This is exactly the reason that I believe there is no universal creativity factor but instead expertise leading to creativity in a specific domain. The process in broad strokes has parallels but the details are often too different. For example I have no capacity to identify problems  in [music] composition , but I am extremely capable of doing that in educational research (it is a strange field to be creative in I know).
The area that has the most to offer I think for educators interested  in developing the ability to compose is Teaching Writing. You must decipher the parallels of course and the elements that are uniquely linked to writing but I still believe that it is useful.
A place to start might be:
The work of Lucy CalkinsLinda Flower, and unl's own Robert Brooke.

Saturday, August 6, 2011

Twenty First Century Learning

We are here at the beginning of the second decade of the 21st century and yet the "we" of education and teacher  education has not arrived. I retweeted some interesting comments recently (@tgite) about this phenomena so I will not go back into it. Instead I choose to imagine here what a Masters level program around 21st century learning might look like.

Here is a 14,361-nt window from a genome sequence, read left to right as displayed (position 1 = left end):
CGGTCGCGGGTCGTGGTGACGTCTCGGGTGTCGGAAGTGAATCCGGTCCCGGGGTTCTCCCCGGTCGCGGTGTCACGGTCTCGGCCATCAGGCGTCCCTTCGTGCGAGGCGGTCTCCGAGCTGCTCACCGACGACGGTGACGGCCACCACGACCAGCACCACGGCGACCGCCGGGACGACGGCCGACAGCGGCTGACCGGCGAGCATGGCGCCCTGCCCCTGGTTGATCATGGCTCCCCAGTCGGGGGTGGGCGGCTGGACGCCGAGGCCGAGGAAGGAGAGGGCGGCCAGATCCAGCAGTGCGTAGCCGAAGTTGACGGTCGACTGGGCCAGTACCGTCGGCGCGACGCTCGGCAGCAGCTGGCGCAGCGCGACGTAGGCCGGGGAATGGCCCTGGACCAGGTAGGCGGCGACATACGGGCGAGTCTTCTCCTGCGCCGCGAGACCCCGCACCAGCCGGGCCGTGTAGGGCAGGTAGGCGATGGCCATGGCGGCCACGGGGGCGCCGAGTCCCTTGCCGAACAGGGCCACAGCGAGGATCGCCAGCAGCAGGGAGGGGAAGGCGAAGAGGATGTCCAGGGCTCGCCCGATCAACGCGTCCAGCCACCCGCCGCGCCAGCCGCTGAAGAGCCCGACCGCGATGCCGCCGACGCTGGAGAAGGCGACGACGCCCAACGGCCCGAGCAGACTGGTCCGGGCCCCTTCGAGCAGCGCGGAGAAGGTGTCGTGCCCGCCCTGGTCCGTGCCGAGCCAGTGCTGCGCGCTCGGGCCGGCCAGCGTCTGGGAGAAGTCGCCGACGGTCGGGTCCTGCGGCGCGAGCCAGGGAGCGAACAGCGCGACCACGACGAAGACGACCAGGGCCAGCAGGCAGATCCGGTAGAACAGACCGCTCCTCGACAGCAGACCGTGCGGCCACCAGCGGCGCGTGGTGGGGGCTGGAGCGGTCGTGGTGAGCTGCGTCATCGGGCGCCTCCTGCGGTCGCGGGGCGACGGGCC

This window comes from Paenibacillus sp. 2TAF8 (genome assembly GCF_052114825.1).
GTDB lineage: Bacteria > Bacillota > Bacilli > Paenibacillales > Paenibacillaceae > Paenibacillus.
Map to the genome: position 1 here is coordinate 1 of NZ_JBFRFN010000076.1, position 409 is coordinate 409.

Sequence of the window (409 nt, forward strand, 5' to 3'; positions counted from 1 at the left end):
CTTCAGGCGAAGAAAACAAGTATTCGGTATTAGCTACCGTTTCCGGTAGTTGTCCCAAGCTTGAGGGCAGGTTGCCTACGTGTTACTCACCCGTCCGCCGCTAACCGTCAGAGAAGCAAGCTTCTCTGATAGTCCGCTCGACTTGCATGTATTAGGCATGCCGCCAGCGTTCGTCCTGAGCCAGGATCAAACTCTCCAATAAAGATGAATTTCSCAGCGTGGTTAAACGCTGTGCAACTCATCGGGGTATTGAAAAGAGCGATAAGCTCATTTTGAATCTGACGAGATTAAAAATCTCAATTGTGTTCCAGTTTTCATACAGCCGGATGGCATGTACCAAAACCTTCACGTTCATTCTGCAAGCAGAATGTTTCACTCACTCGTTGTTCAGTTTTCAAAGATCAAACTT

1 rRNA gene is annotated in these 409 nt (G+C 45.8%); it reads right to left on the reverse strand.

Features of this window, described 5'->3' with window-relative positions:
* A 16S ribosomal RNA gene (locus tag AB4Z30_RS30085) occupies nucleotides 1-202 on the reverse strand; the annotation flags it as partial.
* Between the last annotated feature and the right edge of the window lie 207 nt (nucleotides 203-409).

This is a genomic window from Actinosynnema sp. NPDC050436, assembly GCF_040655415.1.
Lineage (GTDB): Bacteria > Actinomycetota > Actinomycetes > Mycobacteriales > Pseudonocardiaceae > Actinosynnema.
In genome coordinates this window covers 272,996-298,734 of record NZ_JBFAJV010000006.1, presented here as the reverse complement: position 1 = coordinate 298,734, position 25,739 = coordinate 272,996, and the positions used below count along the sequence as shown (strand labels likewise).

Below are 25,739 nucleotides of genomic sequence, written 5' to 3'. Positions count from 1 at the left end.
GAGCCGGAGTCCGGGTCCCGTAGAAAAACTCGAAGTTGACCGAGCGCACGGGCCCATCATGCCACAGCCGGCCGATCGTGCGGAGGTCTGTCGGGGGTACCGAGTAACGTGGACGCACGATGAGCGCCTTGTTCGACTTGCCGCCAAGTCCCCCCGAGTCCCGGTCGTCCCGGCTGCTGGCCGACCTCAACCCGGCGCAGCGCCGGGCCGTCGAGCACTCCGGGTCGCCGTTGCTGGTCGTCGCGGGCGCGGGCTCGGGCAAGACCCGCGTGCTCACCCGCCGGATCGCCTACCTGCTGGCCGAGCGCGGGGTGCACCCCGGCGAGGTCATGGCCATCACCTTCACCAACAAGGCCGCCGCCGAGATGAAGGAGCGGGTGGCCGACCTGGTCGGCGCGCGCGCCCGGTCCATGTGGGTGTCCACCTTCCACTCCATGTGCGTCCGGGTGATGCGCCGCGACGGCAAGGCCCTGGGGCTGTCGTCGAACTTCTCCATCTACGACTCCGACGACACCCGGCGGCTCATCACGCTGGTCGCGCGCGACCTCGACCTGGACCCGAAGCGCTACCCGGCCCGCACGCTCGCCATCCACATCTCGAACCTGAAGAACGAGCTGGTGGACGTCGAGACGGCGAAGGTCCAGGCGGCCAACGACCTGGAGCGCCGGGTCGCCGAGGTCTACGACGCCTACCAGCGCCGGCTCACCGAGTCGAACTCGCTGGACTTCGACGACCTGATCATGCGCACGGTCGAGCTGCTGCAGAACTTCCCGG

The drive is to provide an interesting, relevant, flexible "just structured enough" experience. It makes me giddy with anticipation!
1. Creativity- a class on current view on creativity that will include the work of Pink, RobinosonCsíkszentmihályi, Gardener, Eisner. (this one is all mine)
2. Problem Based Learning
3. Teaching and Learning in Digital Environments (currently taught by my colleague, friend, and web based education pioneer D. Brooks)
4. Action Research Methods for the Digital Classroom
5. Arts Integration in K-16 environments (a class we have been teaching at UNL for the past 5 years or so)
6. Teaching as an aesthetic text (a fantastic class by M. Latta)
7. Assessment in rich environments

As I was looking for images it occurred that we are once again turning to the Renaissance Man: Leonardo Da Vinci as an ideal, part scholar, part scientist, part engineer and part artist. 

Welcoming any comments, this may very well turn into a reality soon!